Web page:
“We have to live in Dallas.”
When Texas Longhorns head coach Tom Herman told the Dallas Morning News of his plans for recruiting the Metroplex as his transition class signed more than two years ago, he did so with a limited track record of success recruiting that area with the Houston Cougars.
Up until recent days, Herman’s Texas program continued those trends, landing only six Metroplex-area recruits in the 2017, 2018, 2019, and 2020 classes combined. And that’s including 2019 wide receiver signee Kennedy Lewis, who hails from Melissa, a small town just north of McKinney.
By contrast, Oklahoma currently boasts seven pledges from that same geographical footprint, 70 percent of the 2020 recruiting class for the Sooners. Four of those players hold offers from the Longhorns.
The calculations of Darius Terrell at The Football Brainiacs indicate that of the 107 players signed by Herman, only seven of them have come from the Metroplex — a mere 6.5 percent.
As a result, there were significant concerns about Texas recruiting efforts in that talent-laden area, especially after Herman opted to retain all of his assistants, effectively entrusting any improvement to quality control coach Ra’Shaad Samples, the son of legendary Metroplex high school head coach Reginald Samples, who is now at Duncanville.
The younger Samples played at Dallas Skyline and is now a primary recruiter for the Horns in the Metroplex, even though he can’t go off campus. As Texas missed on some targets in the Dallas-Fort Worth area earlier in the 2020 cycle, his importance increased due to his connections to Duncanville standouts like Chris Thompson Jr. and Ja’Quinden Jackson.
A recent graduate of Houston, Samples has been on the Longhorns staff for less than 16 months, but he’s already earned a reputation as a “grinder” who has a deep knowledge of the area despite his youth. He grew up there and he’s remained entrenched in the community even after leaving for Oklahoma State and then Houston.
Last week, Samples landed his first major coup — a pledge from Jackson, the dynamic quarterback who nearly led his team to a state championship last December, only to fall on a last-second Hail Mary by Galena Park North Shore.
Jackson’s commitment gives Texas a needed second quarterback in the 2020 class following the transfers of Shane Buechele and Cameron Rising and a strong complement to Lake Travis standout Hudson Card. Both are versatile players who could contribute at other positions if quarterback doesn’t work out — Card was an excellent receiver for most of his sophomore season and Jackson projects favorably at a number of other positions, including wide receiver, tight end, and linebacker.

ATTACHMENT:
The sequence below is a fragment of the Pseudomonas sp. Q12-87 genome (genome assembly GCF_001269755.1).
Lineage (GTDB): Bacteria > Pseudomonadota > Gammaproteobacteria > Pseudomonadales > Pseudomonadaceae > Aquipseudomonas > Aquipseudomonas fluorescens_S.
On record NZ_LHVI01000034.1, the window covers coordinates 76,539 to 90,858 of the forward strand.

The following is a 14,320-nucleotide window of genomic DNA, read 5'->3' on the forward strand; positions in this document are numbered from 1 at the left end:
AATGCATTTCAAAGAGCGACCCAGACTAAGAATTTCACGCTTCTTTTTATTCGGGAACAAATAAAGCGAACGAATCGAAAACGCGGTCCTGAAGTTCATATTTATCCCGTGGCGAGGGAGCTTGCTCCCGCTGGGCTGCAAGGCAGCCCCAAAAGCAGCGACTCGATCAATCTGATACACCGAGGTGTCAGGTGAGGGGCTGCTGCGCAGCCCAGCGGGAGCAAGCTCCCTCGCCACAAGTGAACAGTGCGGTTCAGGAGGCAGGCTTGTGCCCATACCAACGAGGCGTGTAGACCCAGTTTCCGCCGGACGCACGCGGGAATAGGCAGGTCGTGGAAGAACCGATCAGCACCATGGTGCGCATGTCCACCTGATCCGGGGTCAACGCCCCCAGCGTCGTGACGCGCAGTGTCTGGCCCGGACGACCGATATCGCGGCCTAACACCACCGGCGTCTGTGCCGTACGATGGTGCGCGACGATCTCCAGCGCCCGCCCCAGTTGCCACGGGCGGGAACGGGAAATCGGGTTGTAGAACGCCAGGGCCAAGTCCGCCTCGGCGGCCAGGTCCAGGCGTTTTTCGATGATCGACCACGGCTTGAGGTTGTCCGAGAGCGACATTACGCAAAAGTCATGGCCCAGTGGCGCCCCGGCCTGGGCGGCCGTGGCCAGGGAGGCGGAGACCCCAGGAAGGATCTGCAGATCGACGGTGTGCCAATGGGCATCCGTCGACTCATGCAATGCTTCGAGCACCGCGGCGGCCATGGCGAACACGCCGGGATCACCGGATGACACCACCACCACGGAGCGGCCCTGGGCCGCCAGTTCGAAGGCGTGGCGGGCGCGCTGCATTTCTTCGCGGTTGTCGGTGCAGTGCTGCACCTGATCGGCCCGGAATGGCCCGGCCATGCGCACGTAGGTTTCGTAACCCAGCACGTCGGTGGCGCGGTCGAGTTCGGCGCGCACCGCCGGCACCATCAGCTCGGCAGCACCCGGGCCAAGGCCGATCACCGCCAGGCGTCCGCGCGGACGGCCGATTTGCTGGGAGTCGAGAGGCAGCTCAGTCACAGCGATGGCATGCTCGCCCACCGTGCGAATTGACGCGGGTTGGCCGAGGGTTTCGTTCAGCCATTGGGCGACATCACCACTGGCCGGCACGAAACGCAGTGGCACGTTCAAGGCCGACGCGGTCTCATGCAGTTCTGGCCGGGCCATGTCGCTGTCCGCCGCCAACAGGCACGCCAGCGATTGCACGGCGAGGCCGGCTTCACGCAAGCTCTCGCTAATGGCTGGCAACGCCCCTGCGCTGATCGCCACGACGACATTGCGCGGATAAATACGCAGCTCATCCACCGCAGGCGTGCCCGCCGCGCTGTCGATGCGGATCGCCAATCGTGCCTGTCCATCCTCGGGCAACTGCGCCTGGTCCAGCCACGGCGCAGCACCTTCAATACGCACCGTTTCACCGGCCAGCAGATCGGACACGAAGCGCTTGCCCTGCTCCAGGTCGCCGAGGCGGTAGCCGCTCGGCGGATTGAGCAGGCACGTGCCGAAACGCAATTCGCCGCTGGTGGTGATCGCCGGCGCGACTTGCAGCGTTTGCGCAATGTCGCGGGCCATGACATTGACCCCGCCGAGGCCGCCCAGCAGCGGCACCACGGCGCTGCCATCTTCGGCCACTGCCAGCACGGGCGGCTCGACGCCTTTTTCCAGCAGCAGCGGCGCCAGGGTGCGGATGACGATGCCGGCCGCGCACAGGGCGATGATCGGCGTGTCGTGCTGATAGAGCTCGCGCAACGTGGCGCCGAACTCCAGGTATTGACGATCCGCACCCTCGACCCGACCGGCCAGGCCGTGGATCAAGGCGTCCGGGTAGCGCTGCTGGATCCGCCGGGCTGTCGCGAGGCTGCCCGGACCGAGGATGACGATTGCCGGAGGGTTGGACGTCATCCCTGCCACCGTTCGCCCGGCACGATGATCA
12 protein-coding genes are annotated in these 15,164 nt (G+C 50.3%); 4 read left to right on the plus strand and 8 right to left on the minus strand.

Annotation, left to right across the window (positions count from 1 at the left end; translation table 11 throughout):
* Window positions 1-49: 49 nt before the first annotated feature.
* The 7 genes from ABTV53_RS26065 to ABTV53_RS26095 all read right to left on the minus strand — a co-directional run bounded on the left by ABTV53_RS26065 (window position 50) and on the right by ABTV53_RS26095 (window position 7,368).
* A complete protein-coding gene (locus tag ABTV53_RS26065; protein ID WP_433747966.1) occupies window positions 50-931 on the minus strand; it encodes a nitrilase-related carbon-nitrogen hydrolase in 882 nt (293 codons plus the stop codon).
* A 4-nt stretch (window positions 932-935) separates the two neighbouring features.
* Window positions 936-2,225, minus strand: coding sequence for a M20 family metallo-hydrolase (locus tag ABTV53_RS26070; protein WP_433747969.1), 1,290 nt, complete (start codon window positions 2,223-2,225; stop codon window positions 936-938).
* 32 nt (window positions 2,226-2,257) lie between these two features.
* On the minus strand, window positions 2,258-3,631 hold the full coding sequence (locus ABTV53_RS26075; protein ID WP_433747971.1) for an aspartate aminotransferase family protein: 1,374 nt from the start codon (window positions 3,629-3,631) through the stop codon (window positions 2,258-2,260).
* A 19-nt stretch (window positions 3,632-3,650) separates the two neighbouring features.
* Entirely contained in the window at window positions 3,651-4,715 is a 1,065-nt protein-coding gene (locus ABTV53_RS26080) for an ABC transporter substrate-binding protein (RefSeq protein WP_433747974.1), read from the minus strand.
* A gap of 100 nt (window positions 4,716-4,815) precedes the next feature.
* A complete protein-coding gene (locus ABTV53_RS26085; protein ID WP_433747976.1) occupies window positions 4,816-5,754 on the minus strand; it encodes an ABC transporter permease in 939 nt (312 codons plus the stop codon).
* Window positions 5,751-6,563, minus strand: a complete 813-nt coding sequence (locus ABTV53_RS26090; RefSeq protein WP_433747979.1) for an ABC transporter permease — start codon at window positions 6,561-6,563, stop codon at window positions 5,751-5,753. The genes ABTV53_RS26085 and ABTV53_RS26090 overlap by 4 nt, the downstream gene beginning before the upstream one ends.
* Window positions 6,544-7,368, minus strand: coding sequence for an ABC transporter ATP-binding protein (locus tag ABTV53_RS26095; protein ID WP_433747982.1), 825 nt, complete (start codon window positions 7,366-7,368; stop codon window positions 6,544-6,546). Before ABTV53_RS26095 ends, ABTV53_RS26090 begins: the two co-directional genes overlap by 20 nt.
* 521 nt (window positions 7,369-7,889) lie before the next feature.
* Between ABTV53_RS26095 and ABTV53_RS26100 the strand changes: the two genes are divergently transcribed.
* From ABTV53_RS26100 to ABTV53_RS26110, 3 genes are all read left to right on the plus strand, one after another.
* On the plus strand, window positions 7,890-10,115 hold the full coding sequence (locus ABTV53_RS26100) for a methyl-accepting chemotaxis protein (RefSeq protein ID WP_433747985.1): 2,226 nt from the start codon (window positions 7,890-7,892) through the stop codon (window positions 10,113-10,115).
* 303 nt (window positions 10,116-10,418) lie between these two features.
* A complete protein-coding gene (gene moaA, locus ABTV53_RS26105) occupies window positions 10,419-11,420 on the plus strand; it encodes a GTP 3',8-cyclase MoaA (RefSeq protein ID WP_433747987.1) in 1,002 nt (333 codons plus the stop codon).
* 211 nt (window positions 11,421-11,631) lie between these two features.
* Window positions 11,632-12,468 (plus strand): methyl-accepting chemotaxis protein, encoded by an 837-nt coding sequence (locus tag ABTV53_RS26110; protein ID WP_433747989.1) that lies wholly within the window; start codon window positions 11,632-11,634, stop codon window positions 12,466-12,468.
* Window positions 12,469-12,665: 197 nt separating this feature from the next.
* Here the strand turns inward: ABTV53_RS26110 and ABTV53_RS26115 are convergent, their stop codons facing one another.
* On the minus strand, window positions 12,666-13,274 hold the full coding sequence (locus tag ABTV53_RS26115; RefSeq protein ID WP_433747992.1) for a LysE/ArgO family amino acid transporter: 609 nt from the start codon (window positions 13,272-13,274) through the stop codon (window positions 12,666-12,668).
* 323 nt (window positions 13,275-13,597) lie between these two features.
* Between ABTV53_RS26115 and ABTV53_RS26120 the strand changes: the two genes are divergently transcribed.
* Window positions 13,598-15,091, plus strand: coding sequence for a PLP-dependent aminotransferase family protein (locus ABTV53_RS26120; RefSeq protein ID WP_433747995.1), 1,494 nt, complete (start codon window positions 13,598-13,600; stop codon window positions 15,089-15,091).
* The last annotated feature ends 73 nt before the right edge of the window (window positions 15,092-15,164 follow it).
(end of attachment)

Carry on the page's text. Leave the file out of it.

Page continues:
More than that, Jackson is ranked as the No. 55 player nationally and the No. 6 player in Texas, according to the 247Sports Composite rankings, so he’s an elite prospect who could help the Longhorns land other targets in the 2020 class, like his teammate Thompson.
The hope for Herman and his staff is that Jackson helps make Austin a desirable destination once again for Metroplex recruits to stop the flow of prospects north over the Red River or southeast to SEC schools.
Samples continued his burst of success, too, as Texas landed a commitment from 2021 Dallas Skyline wide receiver Quay Davis on Sunday. He’s another top-100 prospect who is an emerging home run threat on short passes or deep routes due to his explosiveness and tackle-breaking ability. Davis is also the first pledge in his class for the Longhorns.
The work is hardly finished, however, as Thompson looms as perhaps the key target in the secondary right now, while Arlington cornerback Jahari Rogers increasingly looks like a potential addition to the 2020 class. Securing a commitment and eventual signature from Highland Park edge rusher Prince Dorbah, the likely B-backer take in the cycle, is another major priority.
In the 2021 class, the top five prospects are all from the Dallas-Fort Worth area, including another Duncanville star, offensive tackle Savion Byrd, and the nation’s top dual-threat quarterback, Dallas Parish Episcopal’s Preston Stone. The narrative is still forming in that cycle, but the early returns suggest that success in that area will have a large impact on whether the Texas class accomplishes its objectives.
Even without noted Metroplex recruiter David Beaty on the support staff yet, the commitments of Jackson and Davis provide some important evidence that the work of Samples is starting to change the recruiting landscape in the one area where Herman and his staff have struggled ever since the Texas head coach assembled the group at Houston.
If the momentum continues, Samples could quickly cement himself as a rising star in the recruiting world, just as Director of Recruiting Bryan Carrington has in the last year and a half.